How to talk to your kids about different religions?
If you’re atheist or agnostic, you might be wondering how to talk to your kids about religion. If you’re on the other end of the spectrum and come from a specific faith background, you’re likely wondering how to talk to your kids about different religions without being overly prescriptive. How should you navigate the complexities of conversations about religion? You want your child to be tolerant of all religions, see the benefits of faith, and ultimately make their own decision about what they believe.
When you arm yourself with knowledge and come to a discussion with open-mindedness, you’ll find talk of religion flows a little easier. Here are five tips on speaking to your kids about different religions and helping them better comprehend the nuances of religious beliefs.
Keep the conversation simple
When talking to your children about matters of faith, keep things light. Be open about what you believe, or don’t believe, even if the viewpoints are different from the religion you’re discussing. Do all you can to describe the faith without including your opinions or baggage. For example, if your child asks you who Jesus is, consider replying this way: “Christians believe Jesus is the son of God. In Muslim traditions, Jesus is a revered prophet. I believe Jesus was a historical figure from first-century Israel.”
Do what you can to expose your child to all major religions. Because much of the West has a traditionally Christian culture, your children will naturally absorb information about Christmas and Easter. But today’s society is more religiously diverse – Judaism, Islam, Hinduism, and Buddhism being some of the most prominent religious groups. Check out books from your library to broaden your religious education and make a point to visit several places of worship.
Welcome critical thinking skills
Help your children learn to think about religion by engaging their ability to think critically. Critical thinking is a crucial skill for analyzing, comparing, contrasting, and making inferences to understand world religions.
After your child has a basic understanding of religions, help them deepen this knowledge through thoughtful comparisons. Ask open-ended questions to get the ball rolling, like, “What similarities do you see between Judaism and Christianity?” and “How are Hinduism and Buddhism similar? How are they different?”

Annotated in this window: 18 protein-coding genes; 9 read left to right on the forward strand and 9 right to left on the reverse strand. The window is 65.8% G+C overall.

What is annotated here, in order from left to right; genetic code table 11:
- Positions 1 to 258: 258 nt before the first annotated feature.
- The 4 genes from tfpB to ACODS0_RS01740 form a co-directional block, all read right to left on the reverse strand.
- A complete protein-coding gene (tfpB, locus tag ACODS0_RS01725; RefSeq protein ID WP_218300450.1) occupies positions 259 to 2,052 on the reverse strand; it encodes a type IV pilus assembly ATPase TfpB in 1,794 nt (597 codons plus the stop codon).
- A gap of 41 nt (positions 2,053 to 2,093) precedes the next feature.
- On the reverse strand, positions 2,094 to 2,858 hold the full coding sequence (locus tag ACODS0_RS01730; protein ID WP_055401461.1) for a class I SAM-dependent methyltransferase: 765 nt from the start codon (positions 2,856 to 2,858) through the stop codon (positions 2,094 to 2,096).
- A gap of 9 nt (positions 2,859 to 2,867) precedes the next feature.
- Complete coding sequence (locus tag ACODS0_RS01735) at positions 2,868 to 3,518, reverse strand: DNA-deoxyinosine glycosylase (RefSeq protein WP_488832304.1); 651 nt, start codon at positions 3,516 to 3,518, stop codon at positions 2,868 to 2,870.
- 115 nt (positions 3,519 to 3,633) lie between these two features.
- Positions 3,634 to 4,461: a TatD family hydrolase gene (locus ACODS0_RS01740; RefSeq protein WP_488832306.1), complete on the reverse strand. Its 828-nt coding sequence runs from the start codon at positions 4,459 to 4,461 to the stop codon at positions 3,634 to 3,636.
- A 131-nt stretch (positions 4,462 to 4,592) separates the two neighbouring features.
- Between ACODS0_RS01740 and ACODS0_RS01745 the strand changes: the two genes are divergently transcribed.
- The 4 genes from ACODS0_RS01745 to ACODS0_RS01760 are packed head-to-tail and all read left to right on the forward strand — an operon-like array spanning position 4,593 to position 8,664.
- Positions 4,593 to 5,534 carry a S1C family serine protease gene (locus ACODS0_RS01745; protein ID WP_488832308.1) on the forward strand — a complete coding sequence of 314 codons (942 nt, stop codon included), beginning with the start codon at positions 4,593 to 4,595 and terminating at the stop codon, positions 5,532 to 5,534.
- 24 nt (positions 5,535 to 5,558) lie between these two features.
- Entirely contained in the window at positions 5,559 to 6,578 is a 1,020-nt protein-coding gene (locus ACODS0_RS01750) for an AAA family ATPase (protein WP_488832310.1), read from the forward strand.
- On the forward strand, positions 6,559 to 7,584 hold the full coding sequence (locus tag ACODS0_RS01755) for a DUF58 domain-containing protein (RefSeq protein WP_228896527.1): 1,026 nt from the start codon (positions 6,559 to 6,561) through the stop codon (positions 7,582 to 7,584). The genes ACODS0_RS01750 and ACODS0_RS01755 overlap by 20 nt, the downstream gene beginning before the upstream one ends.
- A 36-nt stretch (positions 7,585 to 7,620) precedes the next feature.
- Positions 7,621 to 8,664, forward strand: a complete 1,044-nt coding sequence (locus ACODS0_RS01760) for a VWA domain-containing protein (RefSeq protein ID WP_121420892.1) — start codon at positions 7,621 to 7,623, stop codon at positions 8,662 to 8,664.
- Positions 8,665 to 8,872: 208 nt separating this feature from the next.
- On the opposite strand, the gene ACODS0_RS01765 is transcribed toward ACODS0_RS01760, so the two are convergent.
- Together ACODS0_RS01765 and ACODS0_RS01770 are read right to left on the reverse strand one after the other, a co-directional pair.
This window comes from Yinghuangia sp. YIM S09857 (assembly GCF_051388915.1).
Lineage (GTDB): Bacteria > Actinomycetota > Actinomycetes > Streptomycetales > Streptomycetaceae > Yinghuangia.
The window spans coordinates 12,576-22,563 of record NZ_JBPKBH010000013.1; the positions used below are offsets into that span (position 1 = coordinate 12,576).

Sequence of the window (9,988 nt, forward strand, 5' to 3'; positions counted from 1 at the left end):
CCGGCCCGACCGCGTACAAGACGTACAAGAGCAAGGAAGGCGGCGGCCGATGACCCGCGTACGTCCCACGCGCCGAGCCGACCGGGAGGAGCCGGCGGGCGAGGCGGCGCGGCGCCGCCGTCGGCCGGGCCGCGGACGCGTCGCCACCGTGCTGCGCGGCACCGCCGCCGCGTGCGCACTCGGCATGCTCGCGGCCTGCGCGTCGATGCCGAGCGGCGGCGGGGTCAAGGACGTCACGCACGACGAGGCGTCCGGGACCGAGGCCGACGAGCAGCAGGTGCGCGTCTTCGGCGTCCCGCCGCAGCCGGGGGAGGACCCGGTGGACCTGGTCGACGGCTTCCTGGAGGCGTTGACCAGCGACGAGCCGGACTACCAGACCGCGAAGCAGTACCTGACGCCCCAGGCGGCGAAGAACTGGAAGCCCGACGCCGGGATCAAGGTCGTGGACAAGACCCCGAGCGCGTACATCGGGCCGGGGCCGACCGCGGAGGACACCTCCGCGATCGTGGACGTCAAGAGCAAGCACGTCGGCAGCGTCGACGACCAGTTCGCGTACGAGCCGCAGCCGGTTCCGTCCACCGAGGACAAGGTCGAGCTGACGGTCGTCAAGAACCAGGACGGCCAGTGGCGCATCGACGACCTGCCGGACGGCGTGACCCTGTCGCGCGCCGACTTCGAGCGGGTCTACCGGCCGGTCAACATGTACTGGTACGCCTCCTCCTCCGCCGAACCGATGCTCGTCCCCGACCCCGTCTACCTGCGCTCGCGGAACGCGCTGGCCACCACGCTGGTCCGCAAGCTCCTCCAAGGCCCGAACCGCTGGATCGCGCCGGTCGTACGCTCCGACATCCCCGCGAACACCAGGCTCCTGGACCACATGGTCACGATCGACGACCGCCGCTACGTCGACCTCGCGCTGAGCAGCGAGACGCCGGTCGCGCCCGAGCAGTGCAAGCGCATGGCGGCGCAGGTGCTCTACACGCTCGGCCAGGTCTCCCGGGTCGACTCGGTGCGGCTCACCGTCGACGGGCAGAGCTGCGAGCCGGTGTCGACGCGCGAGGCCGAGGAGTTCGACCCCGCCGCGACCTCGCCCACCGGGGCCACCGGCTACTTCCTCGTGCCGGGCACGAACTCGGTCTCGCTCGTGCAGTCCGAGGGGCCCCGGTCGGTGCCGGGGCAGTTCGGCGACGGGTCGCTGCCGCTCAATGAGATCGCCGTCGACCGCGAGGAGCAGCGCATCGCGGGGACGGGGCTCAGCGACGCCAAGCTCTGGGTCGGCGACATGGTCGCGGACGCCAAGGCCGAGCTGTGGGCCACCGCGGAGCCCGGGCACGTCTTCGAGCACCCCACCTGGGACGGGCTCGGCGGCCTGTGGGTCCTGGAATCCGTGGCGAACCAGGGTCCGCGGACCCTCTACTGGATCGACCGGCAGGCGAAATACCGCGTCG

Understand that thinking critically doesn’t mean being negative about religion. It means better understanding the faith claims of different religions. Analytical skills can protect a child from fundamentalism and dogmatism, the downside of religion, and still allow your child to see all the good religion has to offer.
Understand the benefits of faith
Explain to your child that, whether or not God exists, there are scientifically proven benefits of faith. Believers from all religions can find great mental health benefits in the act of prayer or meditation, which essentially works like cognitive behavioral therapy or mindfulness. People focus their thoughts and cast their cares upon God – this allows them to reduce their stress and increase their gratitude.
Explain to your child that many people believe in their religions because they find hope, peace, and joy. Their faith provides a community with a group of other believers and a family beyond their own.
Let your child choose
In the end, it’s up to your child to decide what they believe. Maybe they’ll join their friends for weekly youth group meetings and become a Christian. More likely, they’ll hold similar beliefs to yours. Based on Pew Research Data, 48% of teenagers report holding the same religious beliefs as their parents. Another 43% admit to sharing some of the same faith views.
To reach this point, allow your child to talk with you about all religions, ask questions about your faith, and ultimately choose what they believe.
Lead by example
During your conversations and as you parent each day, do your best to respect other religions. Your child will be looking to you as a guide. Always be honest about your faith, or lack thereof, but stand firm in not tolerating intolerance. You want your child to grow up knowing about all religions and applying critical thinking skills as necessary. You also want them to stand up to any intolerant bullies. Your leading by example will prepare them to do just this.
Start to the conversation today
When you talk with your kids about religion, it can be intimidating. You want to make sure you do it right, ensuring you navigate the complexities of the conversation. Ready yourself with knowledge, keep your discussion simple, and get started today!